Politics, World

Putin vows to respond to US sanctions on Nord Stream 2

Russian president says they will respond to sanctions based on principle of reciprocity

Dmitri Chirciu  | 19.12.2019 - Update : 20.12.2019
Putin vows to respond to US sanctions on Nord Stream 2


U.S. sanctions over the Nord Stream 2 natural gas pipeline are not a friendly action and they will draw a response, said Russia’s president on Thursday. 

"We will respond based on the principle of reciprocity," Vladimir Putin told his annual year-end news conference in Moscow. 

He said the U.S. sanctions over the pipeline would affect bilateral relations between Moscow and Washington. 

The U.S. Congress on Tuesday approved a defense budget including sanctions on companies involved in Nord Stream 2 project. 

The Nord Stream project -- operational since 2011 with an annual capacity of 55 billion cubic meters -- brings Russian gas directly to Germany via the Baltic Sea. 

The Nord Stream 2, spearheaded by Russia's state-owned energy company Gazprom, is nearly completed and has the same annual capacity, running almost parallel to the first pipeline route.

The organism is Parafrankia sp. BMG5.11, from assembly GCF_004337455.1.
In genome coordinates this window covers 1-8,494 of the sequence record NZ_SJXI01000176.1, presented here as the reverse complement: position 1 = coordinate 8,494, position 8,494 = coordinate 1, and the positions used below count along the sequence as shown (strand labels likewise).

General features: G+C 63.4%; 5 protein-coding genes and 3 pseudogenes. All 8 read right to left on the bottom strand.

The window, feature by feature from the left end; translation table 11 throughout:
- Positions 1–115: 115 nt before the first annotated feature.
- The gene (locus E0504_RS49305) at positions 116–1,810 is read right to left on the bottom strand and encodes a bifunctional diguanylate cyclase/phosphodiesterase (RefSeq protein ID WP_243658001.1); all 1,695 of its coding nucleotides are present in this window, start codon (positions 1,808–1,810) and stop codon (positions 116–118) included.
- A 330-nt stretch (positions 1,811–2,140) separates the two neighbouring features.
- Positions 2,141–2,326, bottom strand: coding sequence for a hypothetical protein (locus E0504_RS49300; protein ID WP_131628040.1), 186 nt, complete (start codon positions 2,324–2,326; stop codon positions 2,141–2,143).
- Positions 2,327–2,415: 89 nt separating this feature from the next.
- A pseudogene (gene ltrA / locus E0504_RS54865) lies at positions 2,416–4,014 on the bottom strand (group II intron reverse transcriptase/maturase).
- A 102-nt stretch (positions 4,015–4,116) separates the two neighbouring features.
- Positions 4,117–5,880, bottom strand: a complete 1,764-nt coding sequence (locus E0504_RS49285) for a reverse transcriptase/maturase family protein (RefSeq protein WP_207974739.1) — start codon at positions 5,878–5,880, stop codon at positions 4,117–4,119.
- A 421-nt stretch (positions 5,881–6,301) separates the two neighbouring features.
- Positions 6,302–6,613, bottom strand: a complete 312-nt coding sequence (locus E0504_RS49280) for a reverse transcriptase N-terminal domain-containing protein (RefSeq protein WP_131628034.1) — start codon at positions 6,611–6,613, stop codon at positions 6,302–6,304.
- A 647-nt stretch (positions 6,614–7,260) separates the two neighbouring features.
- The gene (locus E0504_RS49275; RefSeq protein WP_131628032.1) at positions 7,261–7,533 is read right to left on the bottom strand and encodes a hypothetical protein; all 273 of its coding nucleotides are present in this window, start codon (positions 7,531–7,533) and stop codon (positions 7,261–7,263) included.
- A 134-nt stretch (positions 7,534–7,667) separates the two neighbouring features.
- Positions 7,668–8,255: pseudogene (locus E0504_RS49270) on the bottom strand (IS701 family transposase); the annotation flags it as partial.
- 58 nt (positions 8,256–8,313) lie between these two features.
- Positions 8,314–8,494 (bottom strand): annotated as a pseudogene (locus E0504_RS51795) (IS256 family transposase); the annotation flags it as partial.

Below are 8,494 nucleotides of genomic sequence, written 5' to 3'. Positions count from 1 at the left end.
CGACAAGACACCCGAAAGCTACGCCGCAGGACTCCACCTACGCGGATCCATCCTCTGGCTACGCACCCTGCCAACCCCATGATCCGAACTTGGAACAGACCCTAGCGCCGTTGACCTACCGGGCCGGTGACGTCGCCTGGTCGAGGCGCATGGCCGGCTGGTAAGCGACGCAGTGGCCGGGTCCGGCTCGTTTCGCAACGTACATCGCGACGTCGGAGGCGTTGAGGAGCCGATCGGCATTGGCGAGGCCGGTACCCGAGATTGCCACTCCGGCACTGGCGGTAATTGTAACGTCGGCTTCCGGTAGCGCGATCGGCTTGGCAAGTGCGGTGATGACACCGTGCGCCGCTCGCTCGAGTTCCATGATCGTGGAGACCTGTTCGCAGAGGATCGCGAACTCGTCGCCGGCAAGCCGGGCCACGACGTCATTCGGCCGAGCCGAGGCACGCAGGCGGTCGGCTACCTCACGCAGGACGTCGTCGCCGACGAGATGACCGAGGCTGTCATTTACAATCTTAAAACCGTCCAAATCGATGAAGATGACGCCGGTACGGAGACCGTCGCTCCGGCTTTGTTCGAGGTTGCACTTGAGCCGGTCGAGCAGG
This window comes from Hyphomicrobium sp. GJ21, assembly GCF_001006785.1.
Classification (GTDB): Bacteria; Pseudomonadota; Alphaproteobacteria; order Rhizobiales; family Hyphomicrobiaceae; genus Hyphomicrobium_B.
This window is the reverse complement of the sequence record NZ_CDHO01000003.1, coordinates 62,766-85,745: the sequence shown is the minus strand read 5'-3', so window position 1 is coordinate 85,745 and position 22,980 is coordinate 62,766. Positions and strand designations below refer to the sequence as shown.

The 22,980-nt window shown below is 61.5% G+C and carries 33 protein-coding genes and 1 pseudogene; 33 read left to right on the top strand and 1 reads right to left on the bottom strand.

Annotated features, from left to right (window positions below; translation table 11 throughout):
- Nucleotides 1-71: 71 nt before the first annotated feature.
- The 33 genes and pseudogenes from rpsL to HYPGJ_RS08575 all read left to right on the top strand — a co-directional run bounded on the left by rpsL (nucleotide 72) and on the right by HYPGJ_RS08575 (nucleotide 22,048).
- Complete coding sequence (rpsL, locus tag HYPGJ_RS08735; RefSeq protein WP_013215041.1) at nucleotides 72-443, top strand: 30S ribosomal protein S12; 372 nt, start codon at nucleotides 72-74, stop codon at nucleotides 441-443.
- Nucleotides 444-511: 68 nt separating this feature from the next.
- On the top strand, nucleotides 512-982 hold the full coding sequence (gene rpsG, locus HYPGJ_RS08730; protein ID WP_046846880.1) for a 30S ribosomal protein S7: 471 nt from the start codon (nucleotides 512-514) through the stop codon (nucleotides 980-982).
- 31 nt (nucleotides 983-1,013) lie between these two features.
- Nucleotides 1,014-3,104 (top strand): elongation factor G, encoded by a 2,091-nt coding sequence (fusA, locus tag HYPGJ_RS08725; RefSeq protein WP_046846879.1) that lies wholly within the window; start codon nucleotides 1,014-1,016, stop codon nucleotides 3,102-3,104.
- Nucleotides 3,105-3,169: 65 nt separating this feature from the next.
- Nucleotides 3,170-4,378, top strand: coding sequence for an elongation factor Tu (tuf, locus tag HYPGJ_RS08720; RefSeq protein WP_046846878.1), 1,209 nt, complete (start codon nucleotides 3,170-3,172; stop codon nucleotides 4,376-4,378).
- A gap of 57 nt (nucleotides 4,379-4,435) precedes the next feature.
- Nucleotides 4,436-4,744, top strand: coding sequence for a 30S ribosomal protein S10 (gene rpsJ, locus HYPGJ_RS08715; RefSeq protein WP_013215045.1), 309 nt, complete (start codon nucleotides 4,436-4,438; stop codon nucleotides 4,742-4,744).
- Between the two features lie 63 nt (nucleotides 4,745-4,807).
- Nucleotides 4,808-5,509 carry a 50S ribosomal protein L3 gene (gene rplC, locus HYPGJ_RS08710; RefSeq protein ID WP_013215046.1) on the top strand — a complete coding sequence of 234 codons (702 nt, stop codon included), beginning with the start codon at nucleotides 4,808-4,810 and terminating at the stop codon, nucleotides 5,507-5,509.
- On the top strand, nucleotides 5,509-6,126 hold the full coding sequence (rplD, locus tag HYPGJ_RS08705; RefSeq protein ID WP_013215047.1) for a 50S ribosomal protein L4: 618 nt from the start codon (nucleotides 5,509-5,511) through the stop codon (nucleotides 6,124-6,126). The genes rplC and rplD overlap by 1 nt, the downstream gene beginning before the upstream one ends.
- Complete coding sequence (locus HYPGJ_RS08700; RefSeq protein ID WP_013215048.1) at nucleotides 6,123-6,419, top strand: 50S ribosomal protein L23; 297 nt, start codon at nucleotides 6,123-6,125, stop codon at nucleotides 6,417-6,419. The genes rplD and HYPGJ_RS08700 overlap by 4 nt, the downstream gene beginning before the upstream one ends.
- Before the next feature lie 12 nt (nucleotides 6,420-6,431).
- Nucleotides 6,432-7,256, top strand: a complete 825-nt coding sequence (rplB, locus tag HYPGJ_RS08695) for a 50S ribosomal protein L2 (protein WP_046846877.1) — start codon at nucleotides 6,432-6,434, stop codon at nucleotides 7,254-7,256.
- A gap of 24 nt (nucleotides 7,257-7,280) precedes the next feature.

Together they will meet the annual gas demands of a quarter of the European continent. 

Libya conflict

Turning to Libya, when asked by an Anadolu Agency reporter about Western media claims that Russia is supporting Khalifa Haftar, the leader of forces based in eastern Libya, Putin said that “Russian authorities are in contact” with both Haftar and Fayez al-Sarraj, the prime minister of the Government of National Accord (GNA), Libya’s UN-recognized government.

“We believe that the best possible way to find such a solution for the conflicting parties is to stop hostilities, and agree on who and within which mandate will run the country,” he added. 

Putin also said he recently discussed the situation with his German, French, and Turkish counterparts. 

A Turkish delegation will visit Moscow in the near future to discuss Libya, he added. 

“I hope that we will find some solutions that will be accepted by Libya, its people and together with Mr. Salame,” he said, referring to Ghassan Salame, the top UN representative in Libya. 

Since the ouster and death of ruler Muammar Gaddafi in 2011, two seats of power have emerged in Libya: one in eastern Libya supported mainly by Egypt and the United Arab Emirates and another in Tripoli, which enjoys UN and international recognition. 

*Writing by Fatih Hafiz Mehmet, Busra Nur Bilgic Cakmak 

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